Instead, U.S. businesses are looking more and more for participative leaders, meaning leaders who share decision-making with group members and encourage discussion of issues and alternatives. Participative leaders use a democratic, consensual, consultative style. One CEO known for her participative leadership style is Meg Whitman, former CEO at Hewlett Packard. When Whitman worked at eBay, a team in the German-based operation began a promotional “treasure hunt,” launching registration pages, clues, and an hourly countdown clock. Trouble was, the launch violated eBay’s well-established corporate project-development processes. When the treasure hunt began, 10 million contestants logged on, crashing the local servers. Rather than shut the project down, the VP in charge of the German operation allowed the promotion to be fixed and fly under the radar of corporate headquarters. Successful innovations emerged, such as an Easy Lister feature and separate registration processes for private and business sellers. When the VP shared this experience with Meg Whitman, she fostered the idea of rapid prototyping throughout the organization, which “breaks rules to get something done,” and modeled such behavior for the entire organization.12
|Leadership Styles of Managers
|Amount of authority held by the leader
|Participative Style (Democratic, Consensual, Consultative)
|Free-Rein (Laissez-Faire) Style
|Amount of authority held by group members
ETHICS IN PRACTICE
Scott Stephenson: Balancing the Duality of Ethics
Whether it’s Bernie Madoff defrauding investors, Wells Fargo having to respond to creating fake accounts in the names of real customers, or Mylan N.V. imposing huge price increases on its life-saving EpiPen, it seems like there is never a shortage of ethical issues being an important aspect of business. As shown by these examples, unethical decisions permeate different parts of the business and occur for different reasons.
In the case of Bernie Madoff, it was the greed of one person using a Ponzi scheme to defraud thousands of customers. In the case of Wells Fargo, the culprits were managers putting excessive pressure on workers to meet new account quotas. The case of Mylan included the dramatic rise in the price of the EpiPen in a short time span and reports that CEO Heather Bresch and other executives received compensation that increased over 700 percent during the same time frame. Adding to the Mylan case was the fact that Bresch is the daughter of West Virginia Senator Joseph Manchin, and prior to being appointed CEO at Mylan, Bresch served as Mylan’s chief lobbyist and helped craft the Generic Drug User Fee Amendments and the School Access to Emergency Epinephrine Act.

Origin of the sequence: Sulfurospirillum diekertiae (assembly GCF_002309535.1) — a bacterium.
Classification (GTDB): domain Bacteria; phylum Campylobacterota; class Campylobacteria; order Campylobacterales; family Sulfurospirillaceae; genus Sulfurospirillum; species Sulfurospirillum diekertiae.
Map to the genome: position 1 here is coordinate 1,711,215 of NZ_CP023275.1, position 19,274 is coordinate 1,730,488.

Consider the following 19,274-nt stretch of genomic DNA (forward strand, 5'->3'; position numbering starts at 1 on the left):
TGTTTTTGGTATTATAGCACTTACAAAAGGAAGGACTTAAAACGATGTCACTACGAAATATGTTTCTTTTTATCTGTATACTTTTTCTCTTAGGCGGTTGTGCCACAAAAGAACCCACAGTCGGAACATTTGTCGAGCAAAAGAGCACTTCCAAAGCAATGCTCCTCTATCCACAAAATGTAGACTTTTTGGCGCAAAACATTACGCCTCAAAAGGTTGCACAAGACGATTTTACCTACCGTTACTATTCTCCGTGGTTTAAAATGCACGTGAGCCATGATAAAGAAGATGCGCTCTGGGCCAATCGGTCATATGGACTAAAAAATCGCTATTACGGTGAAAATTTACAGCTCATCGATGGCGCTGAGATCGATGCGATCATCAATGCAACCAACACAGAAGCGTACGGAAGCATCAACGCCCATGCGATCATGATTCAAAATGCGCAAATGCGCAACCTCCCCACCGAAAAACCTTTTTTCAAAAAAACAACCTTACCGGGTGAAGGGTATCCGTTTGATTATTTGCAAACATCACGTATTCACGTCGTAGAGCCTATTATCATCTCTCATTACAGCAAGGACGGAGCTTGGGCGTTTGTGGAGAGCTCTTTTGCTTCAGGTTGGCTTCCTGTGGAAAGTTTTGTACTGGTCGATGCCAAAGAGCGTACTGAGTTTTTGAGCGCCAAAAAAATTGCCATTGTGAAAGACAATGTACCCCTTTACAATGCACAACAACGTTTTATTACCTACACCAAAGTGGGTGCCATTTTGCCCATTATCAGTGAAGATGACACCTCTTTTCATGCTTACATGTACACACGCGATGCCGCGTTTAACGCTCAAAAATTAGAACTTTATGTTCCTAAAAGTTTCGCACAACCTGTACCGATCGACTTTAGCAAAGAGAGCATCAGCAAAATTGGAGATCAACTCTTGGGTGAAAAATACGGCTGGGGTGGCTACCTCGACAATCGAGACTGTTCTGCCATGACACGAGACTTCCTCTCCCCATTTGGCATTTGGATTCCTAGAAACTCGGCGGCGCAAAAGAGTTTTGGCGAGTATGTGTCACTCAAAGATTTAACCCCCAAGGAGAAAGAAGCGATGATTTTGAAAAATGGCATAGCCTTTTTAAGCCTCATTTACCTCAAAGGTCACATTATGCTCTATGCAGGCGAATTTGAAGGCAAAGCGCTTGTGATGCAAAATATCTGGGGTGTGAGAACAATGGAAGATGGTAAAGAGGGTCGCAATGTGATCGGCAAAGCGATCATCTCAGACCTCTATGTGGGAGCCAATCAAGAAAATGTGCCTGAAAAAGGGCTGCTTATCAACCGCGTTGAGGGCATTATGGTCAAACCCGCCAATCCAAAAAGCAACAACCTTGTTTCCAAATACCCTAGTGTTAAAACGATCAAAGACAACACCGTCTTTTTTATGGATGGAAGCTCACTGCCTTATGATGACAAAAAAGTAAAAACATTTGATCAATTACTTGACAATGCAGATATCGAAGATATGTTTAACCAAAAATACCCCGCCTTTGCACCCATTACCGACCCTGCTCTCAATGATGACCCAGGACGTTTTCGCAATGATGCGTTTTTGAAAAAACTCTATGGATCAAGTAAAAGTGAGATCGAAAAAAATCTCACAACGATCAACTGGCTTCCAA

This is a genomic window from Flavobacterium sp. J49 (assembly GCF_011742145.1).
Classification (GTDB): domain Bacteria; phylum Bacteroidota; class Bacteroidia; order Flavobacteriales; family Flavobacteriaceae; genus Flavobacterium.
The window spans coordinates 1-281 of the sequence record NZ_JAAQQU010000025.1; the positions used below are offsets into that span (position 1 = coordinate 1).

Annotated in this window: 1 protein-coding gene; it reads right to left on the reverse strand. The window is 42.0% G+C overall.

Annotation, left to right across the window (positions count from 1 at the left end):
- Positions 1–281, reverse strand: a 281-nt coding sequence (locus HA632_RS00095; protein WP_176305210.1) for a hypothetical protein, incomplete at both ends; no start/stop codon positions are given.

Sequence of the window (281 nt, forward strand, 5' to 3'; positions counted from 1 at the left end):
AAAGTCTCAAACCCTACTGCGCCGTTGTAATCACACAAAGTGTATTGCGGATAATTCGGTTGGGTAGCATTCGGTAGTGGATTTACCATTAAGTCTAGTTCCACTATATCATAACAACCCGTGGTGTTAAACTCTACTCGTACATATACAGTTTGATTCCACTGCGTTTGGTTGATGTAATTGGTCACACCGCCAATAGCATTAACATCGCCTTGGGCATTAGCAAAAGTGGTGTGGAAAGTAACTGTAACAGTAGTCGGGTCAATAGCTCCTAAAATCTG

Where does the responsibility of managing ethical behavior in organizations reside? The answer is everyone in the organization is responsible to act in an ethical manner. The primary responsibility resides, however, with the CEO and also with the chief financial officer, who has the responsibility to oversee financial compliance with laws and regulations. Scott Stephenson, the CEO of Verisk Analytics, recently commented on how he approaches the duality of what he terms a “loose–tight” approach to leadership where he provides his employees with the discretion and responsibility to make critical decisions in crisis situations where ethics might be involved. That’s the loose part. He also works on communicating and building trust in his employees so that he has the confidence they will act responsibly and make the correct decisions in crisis situations. That’s the tight part of his leadership duality.
Critical Thinking Questions
- Do you think Verisk Analytics, a technology company that needs innovation breakthroughs, benefits from Stephenson’s “loose–tight” approach? What if Stepheson had been an autocratic leader? Explain your reasoning.
- What kind of participative leader (described below) does Stephenson seem to be? Explain your choice.
Sources: Scott Stephenson, “The Duality of Balanced Leadership,” Forbes, https://www.forbes.com, November 29, 2017; Matt Egan, “Wells Fargo Uncovers Up to 1.4 Million More Fake Accounts,” CNN Money, money.cnn.com, August 31, 2017; Jesse Heitz, “The EpiPen Scandal and the Perception of the Washington Establishment,” The Hill,http://thehill.com, September 1, 2016; “Decade’s Top 10 Ethics Scandals,” The Wall Street Journal, https://www.wsj.com, August 9, 2010.
Participative leadership has three types: democratic, consensual, and consultative. Democratic leaders solicit input from all members of the group and then allow the group members to make the final decision through a voting process. This approach works well with highly trained professionals. The president of a physicians’ clinic might use the democratic approach. Consensual leadersencourage discussion about issues and then require that all parties involved agree to the final decision. This is the general style used by labor mediators. Consultative leaders confer with subordinates before making a decision but retain the final decision-making authority. This technique has been used to dramatically increase the productivity of assembly-line workers.